An Australian recycling company is turning old batteries and turning them into fertilizer for crops. Around 97 per cent of alkaline batteries in Australia are not recycled. Unlike in Europe where legislation requires shops that sell batteries to ask customers to return them once they run out of juice.
For the batteries that are recycled, most power plants use extreme heat to melt down the metals inside them to be used again. But there’s one problem, everything else is burnt off, leaving other elements, which have been mined from natural sources, unused where they could be being repurposed elsewhere.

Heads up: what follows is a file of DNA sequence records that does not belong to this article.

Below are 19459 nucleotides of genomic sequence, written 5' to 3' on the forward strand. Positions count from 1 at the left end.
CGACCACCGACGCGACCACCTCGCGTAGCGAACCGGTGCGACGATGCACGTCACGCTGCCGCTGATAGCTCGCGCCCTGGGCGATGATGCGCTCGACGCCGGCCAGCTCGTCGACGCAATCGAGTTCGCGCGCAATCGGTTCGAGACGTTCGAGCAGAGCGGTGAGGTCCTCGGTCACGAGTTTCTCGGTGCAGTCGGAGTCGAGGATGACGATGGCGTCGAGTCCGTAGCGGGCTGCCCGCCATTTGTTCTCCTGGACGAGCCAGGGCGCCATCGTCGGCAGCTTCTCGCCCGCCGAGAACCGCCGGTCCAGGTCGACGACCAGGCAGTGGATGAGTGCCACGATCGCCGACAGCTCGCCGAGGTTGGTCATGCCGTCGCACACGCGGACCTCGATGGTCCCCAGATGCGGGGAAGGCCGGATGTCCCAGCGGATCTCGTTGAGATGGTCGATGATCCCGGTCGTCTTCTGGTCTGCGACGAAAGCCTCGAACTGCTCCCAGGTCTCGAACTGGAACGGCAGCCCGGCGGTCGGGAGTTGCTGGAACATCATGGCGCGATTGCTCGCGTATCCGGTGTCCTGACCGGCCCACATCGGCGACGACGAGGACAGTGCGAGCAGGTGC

Although some chemicals in batteries are toxic, this new method takes micro-nutrients present in alkaline batteries and turns them into vital food for crops. Zinc, which is present in many alkaline batteries, helps plants to make a chemical called chlorophyll. This is what makes plants green and without it they can’t use sunlight to turn water and CO2 into energy.
It is part of a circular economy plan that aims to minimize the exploitation of the planet’s natural resources by using them for as long as possible.
The batteries are first crushed, then filtration and purification processes remove toxic elements like mercury and nickel. It is important that these don’t end up in the fertilizer as they could make their way into the food, we eat so testing of the final product is rigorous. Once removed, they are sent on to be safely disposed of by hazardous waste treatment plants instead of leaching into the soil as they would if the batteries were sent to landfill.